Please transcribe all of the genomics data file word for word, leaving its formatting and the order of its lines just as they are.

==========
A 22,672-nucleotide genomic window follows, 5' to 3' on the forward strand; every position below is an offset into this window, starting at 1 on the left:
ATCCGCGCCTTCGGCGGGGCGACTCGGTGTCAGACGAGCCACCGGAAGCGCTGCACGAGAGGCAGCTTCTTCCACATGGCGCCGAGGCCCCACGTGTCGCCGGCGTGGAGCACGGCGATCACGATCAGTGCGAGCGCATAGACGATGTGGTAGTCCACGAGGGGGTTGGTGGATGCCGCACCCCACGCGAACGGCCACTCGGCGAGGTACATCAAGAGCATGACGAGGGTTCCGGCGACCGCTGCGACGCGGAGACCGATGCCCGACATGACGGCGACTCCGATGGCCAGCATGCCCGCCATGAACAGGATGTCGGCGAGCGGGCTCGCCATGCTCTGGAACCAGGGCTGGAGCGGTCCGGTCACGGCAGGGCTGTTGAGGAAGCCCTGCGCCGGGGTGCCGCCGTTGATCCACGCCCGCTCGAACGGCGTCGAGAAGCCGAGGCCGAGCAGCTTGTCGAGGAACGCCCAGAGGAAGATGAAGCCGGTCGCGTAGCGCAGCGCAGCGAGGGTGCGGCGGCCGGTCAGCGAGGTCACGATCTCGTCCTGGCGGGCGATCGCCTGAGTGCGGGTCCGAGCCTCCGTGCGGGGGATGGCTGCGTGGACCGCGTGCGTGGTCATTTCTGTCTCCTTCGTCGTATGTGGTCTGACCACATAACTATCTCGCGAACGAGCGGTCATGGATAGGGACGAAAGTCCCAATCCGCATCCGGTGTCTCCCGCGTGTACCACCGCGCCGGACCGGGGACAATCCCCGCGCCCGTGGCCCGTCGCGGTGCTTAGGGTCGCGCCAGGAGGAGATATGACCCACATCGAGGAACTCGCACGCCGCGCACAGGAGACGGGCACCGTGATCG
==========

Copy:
A 22,672-nucleotide genomic window follows, 5' to 3' on the forward strand; every position below is an offset into this window, starting at 1 on the left:
ATCCGCGCCTTCGGCGGGGCGACTCGGTGTCAGACGAGCCACCGGAAGCGCTGCACGAGAGGCAGCTTCTTCCACATGGCGCCGAGGCCCCACGTGTCGCCGGCGTGGAGCACGGCGATCACGATCAGTGCGAGCGCATAGACGATGTGGTAGTCCACGAGGGGGTTGGTGGATGCCGCACCCCACGCGAACGGCCACTCGGCGAGGTACATCAAGAGCATGACGAGGGTTCCGGCGACCGCTGCGACGCGGAGACCGATGCCCGACATGACGGCGACTCCGATGGCCAGCATGCCCGCCATGAACAGGATGTCGGCGAGCGGGCTCGCCATGCTCTGGAACCAGGGCTGGAGCGGTCCGGTCACGGCAGGGCTGTTGAGGAAGCCCTGCGCCGGGGTGCCGCCGTTGATCCACGCCCGCTCGAACGGCGTCGAGAAGCCGAGGCCGAGCAGCTTGTCGAGGAACGCCCAGAGGAAGATGAAGCCGGTCGCGTAGCGCAGCGCAGCGAGGGTGCGGCGGCCGGTCAGCGAGGTCACGATCTCGTCCTGGCGGGCGATCGCCTGAGTGCGGGTCCGAGCCTCCGTGCGGGGGATGGCTGCGTGGACCGCGTGCGTGGTCATTTCTGTCTCCTTCGTCGTATGTGGTCTGACCACATAACTATCTCGCGAACGAGCGGTCATGGATAGGGACGAAAGTCCCAATCCGCATCCGGTGTCTCCCGCGTGTACCACCGCGCCGGACCGGGGACAATCCCCGCGCCCGTGGCCCGTCGCGGTGCTTAGGGTCGCGCCAGGAGGAGATATGACCCACATCGAGGAACTCGCACGCCGCGCACAGGAGACGGGCACCGTGATCG